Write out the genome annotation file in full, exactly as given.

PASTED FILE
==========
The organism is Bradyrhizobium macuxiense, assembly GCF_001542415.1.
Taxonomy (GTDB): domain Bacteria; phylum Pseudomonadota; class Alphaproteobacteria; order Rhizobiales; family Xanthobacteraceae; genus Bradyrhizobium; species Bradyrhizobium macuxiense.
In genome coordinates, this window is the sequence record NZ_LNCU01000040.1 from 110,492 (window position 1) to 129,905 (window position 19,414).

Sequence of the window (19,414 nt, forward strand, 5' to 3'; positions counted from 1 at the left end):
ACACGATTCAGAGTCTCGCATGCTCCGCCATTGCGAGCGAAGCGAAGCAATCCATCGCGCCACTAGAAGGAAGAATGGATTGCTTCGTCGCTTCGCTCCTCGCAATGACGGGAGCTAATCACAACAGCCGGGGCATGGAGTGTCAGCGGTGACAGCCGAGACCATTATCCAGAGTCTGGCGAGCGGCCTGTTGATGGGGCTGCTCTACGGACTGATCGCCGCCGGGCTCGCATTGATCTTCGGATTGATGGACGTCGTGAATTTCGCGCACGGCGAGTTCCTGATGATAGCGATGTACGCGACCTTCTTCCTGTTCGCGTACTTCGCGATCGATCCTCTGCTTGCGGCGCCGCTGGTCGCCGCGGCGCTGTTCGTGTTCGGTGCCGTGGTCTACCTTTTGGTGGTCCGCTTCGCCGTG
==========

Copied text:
The organism is Bradyrhizobium macuxiense, assembly GCF_001542415.1.
Taxonomy (GTDB): domain Bacteria; phylum Pseudomonadota; class Alphaproteobacteria; order Rhizobiales; family Xanthobacteraceae; genus Bradyrhizobium; species Bradyrhizobium macuxiense.
In genome coordinates, this window is the sequence record NZ_LNCU01000040.1 from 110,492 (window position 1) to 129,905 (window position 19,414).

Sequence of the window (19,414 nt, forward strand, 5' to 3'; positions counted from 1 at the left end):
ACACGATTCAGAGTCTCGCATGCTCCGCCATTGCGAGCGAAGCGAAGCAATCCATCGCGCCACTAGAAGGAAGAATGGATTGCTTCGTCGCTTCGCTCCTCGCAATGACGGGAGCTAATCACAACAGCCGGGGCATGGAGTGTCAGCGGTGACAGCCGAGACCATTATCCAGAGTCTGGCGAGCGGCCTGTTGATGGGGCTGCTCTACGGACTGATCGCCGCCGGGCTCGCATTGATCTTCGGATTGATGGACGTCGTGAATTTCGCGCACGGCGAGTTCCTGATGATAGCGATGTACGCGACCTTCTTCCTGTTCGCGTACTTCGCGATCGATCCTCTGCTTGCGGCGCCGCTGGTCGCCGCGGCGCTGTTCGTGTTCGGTGCCGTGGTCTACCTTTTGGTGGTCCGCTTCGCCGTG